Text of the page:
The energy landscape in Europe is changing rapidly and the percentage of renewables is steadily increasing. For example, in Germany solar and wind power provided an average of 33% of the total electricity production in 2015. And the phase-out of nuclear power, as part of the country’s energy transition or Energiewende, will result in the expansion of the local electricity grid.
However, renewable energy depends on local weather conditions, on the possibility of electric power being shunted from one region to another, and also on the construction of a new, long-distance network of transmission lines linking countries in Europe.
With the existing technology, high-voltage DC overhead lines are the cheapest option today. However, the rural population and environmental groups strongly oppose this solution with its unsightly pylons.
An alternative is to bury copper or aluminium high-voltage lines underground, a solution used in populated areas, but which is unlikely to be applied over long distances due to the much higher cost than overhead lines.
Another drawback of present energy transport through copper or aluminium lines is the transmission losses caused by the electric resistance of these wires. This resistance causes the heat up of wires, and energy is then lost. For long lines, energy loss can be as much as 10% of the transmitted energy. On a European level, that is the equivalent output of 3 to 5 large power plants.
In 1911 the Dutch physicist Heike Kamerling Onnes identified the so called “superconductors”. He discovered that when some metals are cooled down to temperatures close to absolute zero, they lose all electrical resistance. For example, a current flowing in a closed loop of niobium held at practically absolute zero will flow forever. The scientist suggested that superconductive wires might be a good idea for energy transport.
The first practical proposal was formulated 50 years ago by the American physicist Richard Garwin. He proposed that a transmission line of 1000 km, transporting 100 Gigawatt (at that time all the energy produced in the US) could be transmitted through a single underground superconductive cable, just a mere 30 cm wide including its cooling system. The drawback was that cooling the wire down to a few degrees above absolute zero, would have been too costly.
During the 1980s scientists discovered new ceramic materials that become superconductive at much higher temperatures, up to 70 degrees above absolute zero. Although cooling would be much cheaper, these high-temperature superconductors are difficult to manufacture and too expensive for use over long distances. Because of the high cost, utility companies have remained sceptical about their use in energy transport.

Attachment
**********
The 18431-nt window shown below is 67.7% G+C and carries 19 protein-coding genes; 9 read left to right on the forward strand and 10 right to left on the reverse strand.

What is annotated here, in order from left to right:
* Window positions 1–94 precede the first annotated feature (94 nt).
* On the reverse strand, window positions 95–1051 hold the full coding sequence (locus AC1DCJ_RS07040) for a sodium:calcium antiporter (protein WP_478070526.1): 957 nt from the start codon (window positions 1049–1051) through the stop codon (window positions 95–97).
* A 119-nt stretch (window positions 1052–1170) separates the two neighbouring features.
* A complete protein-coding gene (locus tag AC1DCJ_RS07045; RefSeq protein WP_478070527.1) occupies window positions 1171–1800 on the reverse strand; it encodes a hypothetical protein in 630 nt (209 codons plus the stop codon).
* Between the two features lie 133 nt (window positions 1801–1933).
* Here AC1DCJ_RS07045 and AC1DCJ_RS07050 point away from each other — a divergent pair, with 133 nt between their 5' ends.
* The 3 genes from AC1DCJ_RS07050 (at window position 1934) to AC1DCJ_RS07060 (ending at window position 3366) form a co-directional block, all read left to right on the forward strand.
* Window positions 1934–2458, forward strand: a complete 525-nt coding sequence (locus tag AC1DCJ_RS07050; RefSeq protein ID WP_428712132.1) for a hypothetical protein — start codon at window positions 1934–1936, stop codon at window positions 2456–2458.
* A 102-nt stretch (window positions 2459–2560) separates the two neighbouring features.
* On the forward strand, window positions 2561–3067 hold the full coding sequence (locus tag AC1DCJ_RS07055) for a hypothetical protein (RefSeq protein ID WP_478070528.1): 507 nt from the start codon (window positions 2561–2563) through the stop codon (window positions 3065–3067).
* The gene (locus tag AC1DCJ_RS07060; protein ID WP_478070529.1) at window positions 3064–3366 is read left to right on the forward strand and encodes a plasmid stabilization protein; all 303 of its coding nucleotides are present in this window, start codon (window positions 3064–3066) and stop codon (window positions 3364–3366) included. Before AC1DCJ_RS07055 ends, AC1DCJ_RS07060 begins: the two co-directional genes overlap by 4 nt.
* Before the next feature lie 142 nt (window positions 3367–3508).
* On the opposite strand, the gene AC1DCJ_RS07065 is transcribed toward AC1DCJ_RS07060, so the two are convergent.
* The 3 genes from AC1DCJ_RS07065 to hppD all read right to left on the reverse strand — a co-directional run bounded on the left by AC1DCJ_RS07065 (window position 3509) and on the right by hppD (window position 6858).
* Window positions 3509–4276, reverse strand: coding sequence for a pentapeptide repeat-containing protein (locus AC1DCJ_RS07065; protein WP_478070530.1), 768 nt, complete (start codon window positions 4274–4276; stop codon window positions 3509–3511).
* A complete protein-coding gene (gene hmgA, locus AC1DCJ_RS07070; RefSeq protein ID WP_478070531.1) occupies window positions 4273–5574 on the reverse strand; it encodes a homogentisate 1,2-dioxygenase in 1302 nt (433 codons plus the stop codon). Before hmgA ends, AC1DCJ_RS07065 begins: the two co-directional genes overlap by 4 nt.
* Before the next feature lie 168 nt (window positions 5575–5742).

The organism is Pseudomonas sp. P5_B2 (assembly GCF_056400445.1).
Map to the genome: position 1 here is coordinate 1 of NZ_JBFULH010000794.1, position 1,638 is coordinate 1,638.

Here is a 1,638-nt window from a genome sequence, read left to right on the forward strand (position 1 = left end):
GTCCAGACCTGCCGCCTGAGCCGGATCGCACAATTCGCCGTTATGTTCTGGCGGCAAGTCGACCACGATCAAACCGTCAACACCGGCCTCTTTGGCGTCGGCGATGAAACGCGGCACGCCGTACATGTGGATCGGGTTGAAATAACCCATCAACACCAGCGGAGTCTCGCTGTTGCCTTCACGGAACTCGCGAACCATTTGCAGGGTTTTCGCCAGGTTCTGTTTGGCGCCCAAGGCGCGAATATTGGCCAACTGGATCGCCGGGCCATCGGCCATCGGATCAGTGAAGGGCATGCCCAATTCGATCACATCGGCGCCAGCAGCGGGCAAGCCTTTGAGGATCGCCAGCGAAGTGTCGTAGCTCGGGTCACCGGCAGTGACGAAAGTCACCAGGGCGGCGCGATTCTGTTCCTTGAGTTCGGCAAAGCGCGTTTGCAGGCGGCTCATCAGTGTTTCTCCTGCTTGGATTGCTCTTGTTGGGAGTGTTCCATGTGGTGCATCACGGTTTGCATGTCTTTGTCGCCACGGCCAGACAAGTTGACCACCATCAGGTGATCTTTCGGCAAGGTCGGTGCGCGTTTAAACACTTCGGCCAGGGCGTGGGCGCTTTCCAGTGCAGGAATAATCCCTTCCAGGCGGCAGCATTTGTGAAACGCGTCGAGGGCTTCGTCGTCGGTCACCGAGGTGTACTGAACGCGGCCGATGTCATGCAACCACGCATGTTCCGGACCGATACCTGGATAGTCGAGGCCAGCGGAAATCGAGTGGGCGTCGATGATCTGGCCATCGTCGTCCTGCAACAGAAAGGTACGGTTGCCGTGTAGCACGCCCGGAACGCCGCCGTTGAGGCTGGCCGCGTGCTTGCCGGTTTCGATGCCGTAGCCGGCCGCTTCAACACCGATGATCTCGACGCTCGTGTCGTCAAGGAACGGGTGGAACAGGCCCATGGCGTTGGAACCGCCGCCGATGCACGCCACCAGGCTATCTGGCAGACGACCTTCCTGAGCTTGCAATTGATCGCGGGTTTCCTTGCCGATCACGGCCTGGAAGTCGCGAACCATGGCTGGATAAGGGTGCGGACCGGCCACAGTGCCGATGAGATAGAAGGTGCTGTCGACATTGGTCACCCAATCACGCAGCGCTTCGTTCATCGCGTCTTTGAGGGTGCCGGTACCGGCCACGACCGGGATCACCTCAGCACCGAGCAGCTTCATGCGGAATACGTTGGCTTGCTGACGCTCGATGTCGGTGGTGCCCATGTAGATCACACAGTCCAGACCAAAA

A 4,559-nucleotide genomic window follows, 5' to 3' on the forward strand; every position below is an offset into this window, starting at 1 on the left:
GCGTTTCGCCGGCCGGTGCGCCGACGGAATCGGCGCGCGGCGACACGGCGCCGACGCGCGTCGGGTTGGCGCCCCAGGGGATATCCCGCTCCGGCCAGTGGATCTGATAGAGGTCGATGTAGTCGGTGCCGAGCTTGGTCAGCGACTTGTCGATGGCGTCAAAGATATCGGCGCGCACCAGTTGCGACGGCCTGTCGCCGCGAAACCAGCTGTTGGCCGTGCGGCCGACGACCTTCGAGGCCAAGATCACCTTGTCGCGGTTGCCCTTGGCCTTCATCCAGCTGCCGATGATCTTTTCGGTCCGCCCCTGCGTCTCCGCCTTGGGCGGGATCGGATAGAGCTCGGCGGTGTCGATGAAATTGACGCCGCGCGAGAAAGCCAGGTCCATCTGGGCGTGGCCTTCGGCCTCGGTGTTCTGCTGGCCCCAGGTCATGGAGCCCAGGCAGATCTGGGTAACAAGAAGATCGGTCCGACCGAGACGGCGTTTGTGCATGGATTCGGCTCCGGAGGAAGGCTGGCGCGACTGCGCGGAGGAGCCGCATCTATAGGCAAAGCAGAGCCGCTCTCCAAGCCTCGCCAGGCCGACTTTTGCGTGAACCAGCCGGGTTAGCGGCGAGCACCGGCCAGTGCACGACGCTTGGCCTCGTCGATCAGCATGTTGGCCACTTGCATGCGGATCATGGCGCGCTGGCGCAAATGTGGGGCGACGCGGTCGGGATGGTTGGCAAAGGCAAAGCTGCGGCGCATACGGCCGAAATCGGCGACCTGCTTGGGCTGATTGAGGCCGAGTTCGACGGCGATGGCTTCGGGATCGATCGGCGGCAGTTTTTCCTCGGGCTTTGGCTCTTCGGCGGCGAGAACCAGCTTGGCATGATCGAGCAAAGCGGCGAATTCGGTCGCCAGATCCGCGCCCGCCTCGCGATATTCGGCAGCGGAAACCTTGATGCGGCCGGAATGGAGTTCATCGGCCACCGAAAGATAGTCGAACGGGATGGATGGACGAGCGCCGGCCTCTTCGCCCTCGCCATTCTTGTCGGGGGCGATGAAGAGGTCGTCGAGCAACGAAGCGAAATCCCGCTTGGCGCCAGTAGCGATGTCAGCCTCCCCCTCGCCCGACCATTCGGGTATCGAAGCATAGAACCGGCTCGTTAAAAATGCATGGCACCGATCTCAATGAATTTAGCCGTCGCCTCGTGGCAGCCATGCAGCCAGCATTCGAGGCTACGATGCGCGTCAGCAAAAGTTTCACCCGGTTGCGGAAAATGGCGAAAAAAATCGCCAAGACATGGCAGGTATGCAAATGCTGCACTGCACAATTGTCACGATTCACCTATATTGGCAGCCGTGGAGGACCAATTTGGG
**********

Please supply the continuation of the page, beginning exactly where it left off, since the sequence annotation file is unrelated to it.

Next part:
But in 2001 researchers in Japan discovered that a quite simple compound, magnesium diboride (MgB2), becomes superconductive at a temperature of 39 degrees above absolute zero (39 K). In 2011 at the Institute for Advanced Sustainability Studies (IASS) in Potsdam, Germany, the physics Nobel Laureate Carlo Rubbia initiated a research cluster investigating the application of superconductive lines for energy transport.
Magnesium diboride is only available in powder form, but researchers at Columbus Superconductors in Genoa, Italy, found the material could be manufactured in long strands by filling copper or nickel tubes with the powder and sintering them. “High costs barred the way for the energy transportation over long distances with superconductors. MgB2 really changed the game”, says Giovanni Grasso, Director General and co-founder of the company.
In 2014, a first test of the MgB2 wire at CERN, confirmed that the material would be a good choice. “The MgB2 wire was tested with a very high current, up to 20,000 amperes, and this experiment confirmed the potential of MgB2 as the superconductor of choice for long-distance energy transport,” says Adela Marian, a physicist at the IASS.
The institute is taking part in a study on superconductors under the European project Best Paths, with CERN, Columbus and other research groups. They are now planning a demonstration that will test a MgB2 cable at conditions matching those of future energy transmission systems.
At a voltage of 200-320 kV, and a DC current of up to 10,000 amperes, the experiment will demonstrate the transmission of 3.2 Gigawatts, the equivalent output of three large power stations, through a superconductive cable 12.5 mm across. This cable will be housed in a tube along with its cooling system that will keep it at an optimal temperature of 20 K.
The future design of the cooling system is still under investigation. It will work in two stages: firstly an outer cooling system operating with nitrogen will bring the temperature down to 70 K, and then secondly, the temperature of the cable itself will be lowered to 20 K. The coolant will be either liquid hydrogen or helium gas.
“The cryogenic system, on which we still have to work, is the main aspect still limiting this application,” says Christian Eric Bruzec, project leader at Nexans, a France-based company also part of the European project which assembled the strands produced by Columbus.
The jury is still out. However, ultimately, underground MgB2 cables are expected to be able to compete even with overhead transmission lines, says Marian.
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